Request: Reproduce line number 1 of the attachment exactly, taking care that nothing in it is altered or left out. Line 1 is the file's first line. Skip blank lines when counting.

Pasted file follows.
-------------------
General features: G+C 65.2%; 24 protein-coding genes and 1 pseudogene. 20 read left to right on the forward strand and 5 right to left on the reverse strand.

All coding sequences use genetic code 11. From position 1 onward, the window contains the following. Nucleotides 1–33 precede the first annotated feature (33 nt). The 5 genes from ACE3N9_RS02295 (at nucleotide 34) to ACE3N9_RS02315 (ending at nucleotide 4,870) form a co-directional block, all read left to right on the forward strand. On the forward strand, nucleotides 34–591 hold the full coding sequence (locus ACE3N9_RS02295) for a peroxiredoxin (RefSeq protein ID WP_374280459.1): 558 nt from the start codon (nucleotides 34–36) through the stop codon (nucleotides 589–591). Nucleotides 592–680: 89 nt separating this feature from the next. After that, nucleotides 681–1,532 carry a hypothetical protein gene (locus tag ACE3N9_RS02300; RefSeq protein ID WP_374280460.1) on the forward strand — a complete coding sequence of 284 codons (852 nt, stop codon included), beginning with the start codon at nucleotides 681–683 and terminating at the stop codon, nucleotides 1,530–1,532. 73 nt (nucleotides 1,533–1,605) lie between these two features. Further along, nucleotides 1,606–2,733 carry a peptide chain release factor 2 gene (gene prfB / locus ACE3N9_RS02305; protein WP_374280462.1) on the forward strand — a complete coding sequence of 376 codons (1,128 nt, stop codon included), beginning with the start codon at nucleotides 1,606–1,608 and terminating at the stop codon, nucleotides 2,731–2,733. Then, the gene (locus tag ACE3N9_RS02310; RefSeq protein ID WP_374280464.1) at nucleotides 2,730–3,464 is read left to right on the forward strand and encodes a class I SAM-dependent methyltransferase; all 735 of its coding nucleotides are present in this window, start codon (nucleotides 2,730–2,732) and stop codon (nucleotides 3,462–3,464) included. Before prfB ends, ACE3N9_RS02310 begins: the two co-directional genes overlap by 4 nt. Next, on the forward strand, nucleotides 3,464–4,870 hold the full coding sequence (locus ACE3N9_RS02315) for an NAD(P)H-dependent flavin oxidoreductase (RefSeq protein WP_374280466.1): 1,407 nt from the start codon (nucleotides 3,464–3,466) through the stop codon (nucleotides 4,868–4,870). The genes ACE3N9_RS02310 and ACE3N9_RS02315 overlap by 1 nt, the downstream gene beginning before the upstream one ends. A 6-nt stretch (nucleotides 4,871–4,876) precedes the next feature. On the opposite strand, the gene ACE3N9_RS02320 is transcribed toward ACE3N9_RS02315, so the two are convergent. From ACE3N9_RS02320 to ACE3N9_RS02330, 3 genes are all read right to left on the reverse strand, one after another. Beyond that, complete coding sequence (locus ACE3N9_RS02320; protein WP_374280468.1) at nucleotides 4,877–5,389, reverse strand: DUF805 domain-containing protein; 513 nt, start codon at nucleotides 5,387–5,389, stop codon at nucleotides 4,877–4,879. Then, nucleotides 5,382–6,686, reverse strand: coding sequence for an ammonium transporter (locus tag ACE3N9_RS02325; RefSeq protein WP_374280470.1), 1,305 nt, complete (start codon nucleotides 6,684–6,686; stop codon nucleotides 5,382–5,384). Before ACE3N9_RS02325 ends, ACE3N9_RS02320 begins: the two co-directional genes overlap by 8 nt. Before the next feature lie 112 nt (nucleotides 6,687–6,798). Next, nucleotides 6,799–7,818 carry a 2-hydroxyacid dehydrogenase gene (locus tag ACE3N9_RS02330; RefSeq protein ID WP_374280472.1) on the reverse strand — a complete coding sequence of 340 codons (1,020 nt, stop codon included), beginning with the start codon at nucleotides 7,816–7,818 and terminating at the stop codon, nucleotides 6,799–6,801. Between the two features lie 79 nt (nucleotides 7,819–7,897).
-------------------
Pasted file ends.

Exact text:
General features: G+C 65.2%; 24 protein-coding genes and 1 pseudogene. 20 read left to right on the forward strand and 5 right to left on the reverse strand.